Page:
The greening of the earth is reaching its limit
19 de September 2017
A new study led by Josep Peñuelas and published in Nature Ecology and Evolution reveals that CO2 abundance in the atmosphere no longer has a powerful fertilizing effect on vegetation. The greening that has been observed in recent years is slowing and this will cause CO2 levels in the atmosphere to rise, thus increasing temperatures and leading to increasingly severe changes in climate.
Terrestrial ecosystems are showing signs of saturation and their capacity for atmospheric carbon capture is weakening. Global warming is also making these ecosystems less productive, especially during heat waves. A study published in the journal Nature Ecology & Evolution led by the CSIC researcher at CREAF Josep Peñuelas concludes that lower ecosystem productivity and a deceleration in carbon capture will lead to a change in scenery..
Terrestrial ecosystems annually remove about one-third of the carbon dioxide emissions generated by fossil fuel use, industry, and land-use change. “If human emissions continue to increase and ecosystems are becoming less efficient in removing carbon, we will move from a scenario where excess CO2 is no longer acting as a fertilizer favoring vegetation growth into a period where the greater amount of atmospheric carbon accelerates global warming, “explains Peñuelas. In fact, “not only will ecosystems be able to sequester less and less carbon, but carbon will remain less time in plants and soils and will be returned to the atmosphere sooner“, adds Jordi Sardans, study coauthor and researcher at CREAF.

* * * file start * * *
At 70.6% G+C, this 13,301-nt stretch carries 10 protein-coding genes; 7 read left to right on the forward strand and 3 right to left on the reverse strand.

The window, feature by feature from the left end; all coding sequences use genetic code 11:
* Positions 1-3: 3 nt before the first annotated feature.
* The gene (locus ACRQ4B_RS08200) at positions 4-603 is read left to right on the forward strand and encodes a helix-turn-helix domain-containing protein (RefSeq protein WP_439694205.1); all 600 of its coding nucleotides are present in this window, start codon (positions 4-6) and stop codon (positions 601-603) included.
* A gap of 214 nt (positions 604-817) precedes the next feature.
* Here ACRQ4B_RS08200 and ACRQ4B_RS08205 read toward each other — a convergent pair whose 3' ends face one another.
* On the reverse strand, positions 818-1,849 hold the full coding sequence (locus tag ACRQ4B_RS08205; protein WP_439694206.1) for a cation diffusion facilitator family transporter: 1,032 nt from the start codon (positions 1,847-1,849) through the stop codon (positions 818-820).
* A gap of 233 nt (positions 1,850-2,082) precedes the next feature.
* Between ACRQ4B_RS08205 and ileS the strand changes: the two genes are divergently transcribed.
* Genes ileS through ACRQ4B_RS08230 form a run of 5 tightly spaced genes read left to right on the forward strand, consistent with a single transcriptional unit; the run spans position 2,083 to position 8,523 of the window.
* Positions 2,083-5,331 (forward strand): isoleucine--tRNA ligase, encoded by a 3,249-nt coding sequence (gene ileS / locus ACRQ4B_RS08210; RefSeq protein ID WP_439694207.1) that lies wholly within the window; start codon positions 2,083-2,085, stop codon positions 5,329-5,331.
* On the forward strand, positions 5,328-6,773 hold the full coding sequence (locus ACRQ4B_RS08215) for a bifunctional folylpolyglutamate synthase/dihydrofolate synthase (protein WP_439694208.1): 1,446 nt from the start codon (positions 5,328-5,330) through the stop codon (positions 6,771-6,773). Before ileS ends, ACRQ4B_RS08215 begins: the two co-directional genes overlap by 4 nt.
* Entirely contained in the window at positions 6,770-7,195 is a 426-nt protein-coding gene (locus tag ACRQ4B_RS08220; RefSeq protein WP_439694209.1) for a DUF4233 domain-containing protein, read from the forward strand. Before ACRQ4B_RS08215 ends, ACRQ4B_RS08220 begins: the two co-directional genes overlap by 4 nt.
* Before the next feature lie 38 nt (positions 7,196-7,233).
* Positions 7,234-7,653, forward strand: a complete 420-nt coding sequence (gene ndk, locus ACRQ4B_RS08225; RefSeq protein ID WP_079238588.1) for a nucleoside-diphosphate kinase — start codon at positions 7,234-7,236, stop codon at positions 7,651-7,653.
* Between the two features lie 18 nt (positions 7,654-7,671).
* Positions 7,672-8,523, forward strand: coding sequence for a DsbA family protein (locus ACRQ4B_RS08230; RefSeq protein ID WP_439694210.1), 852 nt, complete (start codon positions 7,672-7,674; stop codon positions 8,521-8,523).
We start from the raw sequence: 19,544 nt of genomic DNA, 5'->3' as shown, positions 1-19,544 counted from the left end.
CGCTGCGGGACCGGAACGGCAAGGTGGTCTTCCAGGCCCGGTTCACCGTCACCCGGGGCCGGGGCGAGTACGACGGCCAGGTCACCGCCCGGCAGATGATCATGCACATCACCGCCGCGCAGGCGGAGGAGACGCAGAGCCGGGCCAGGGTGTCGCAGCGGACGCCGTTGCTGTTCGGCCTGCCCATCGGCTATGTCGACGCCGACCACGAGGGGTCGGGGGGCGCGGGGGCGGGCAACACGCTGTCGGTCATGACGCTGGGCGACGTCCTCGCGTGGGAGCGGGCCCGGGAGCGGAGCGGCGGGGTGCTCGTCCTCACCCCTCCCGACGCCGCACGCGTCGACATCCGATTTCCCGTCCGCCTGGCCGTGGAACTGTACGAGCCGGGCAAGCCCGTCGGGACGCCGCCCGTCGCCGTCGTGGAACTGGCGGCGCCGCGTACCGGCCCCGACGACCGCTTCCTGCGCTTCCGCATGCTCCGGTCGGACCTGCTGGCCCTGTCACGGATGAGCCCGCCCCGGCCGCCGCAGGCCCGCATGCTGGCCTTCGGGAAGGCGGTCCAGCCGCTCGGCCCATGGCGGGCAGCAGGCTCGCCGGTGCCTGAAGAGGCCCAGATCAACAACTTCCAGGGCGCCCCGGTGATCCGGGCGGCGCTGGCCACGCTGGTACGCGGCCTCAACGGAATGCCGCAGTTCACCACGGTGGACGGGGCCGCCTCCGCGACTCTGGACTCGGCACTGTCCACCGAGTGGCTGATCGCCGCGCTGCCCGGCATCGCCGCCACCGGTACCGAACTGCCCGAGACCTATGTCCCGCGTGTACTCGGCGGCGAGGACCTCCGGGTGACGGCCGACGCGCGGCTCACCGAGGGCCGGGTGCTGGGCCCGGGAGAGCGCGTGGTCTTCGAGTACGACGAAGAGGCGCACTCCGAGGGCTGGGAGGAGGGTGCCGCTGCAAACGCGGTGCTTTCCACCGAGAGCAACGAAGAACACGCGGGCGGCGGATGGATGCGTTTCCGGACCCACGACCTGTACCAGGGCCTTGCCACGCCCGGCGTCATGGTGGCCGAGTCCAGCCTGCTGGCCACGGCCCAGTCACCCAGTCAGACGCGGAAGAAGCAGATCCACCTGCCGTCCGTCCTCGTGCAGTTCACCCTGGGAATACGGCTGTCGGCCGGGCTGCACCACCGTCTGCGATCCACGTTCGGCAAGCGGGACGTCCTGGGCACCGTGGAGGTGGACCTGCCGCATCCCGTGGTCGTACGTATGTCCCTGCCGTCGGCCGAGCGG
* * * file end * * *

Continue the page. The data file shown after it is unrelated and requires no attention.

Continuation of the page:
Nutrient scarcity means that vegetation growth is limited
Through carbon capture, ecosystems act as a buffer slowing the effects of increased CO2 and reduce the impacts of climate change. But the current lack of other nutrients such as potassium, and more crucially, phosphorus, as well as changes in the climate, are becoming major obstacles to plant growth. “In the future, it will be nutrient availability which sets the capacity of vegetation to take carbon out of the atmosphere.
“The severity of climatic phenomena such as droughts are also especially negative for plant productivity, above all if they occur in periods of vegetation growth,” says Jofre Carnicer, study author and CREAF researcher. In fact, a global temperature increase of 2° C would not cause much of an increase in the frequency of heat waves, but an increase of 3° C would result in summers as warm as in 2003 every three or four years, affecting carbon capture in forests much more that has occurred to date.
During 2015 there were large fires in Southeast Asia, coral bleaching in Australia, droughts in Africa, and floods in South America associated with El Niño; all of this was fueled by record temperatures and serve as examples of this transition to a warmer world. Therefore, “we need a better understanding of the impacts of climate change and what mitigation measures should be applied to meet the COP21 agreements on rising global temperatures,” concludes the lead author of the study, Josep Peñuelas.
Peñuelas J., Ciais P., Canadell JG., Janssens I., Fernandez-Martinez M., Carnicer J., Obersteiner M., Piao S., Vautard R., Sardans J. (2017). Shifting from a fertilization-dominated to a warming-dominated period. Nature Ecology & Evolution, DOI: 10.1038/s41559-017-0274-8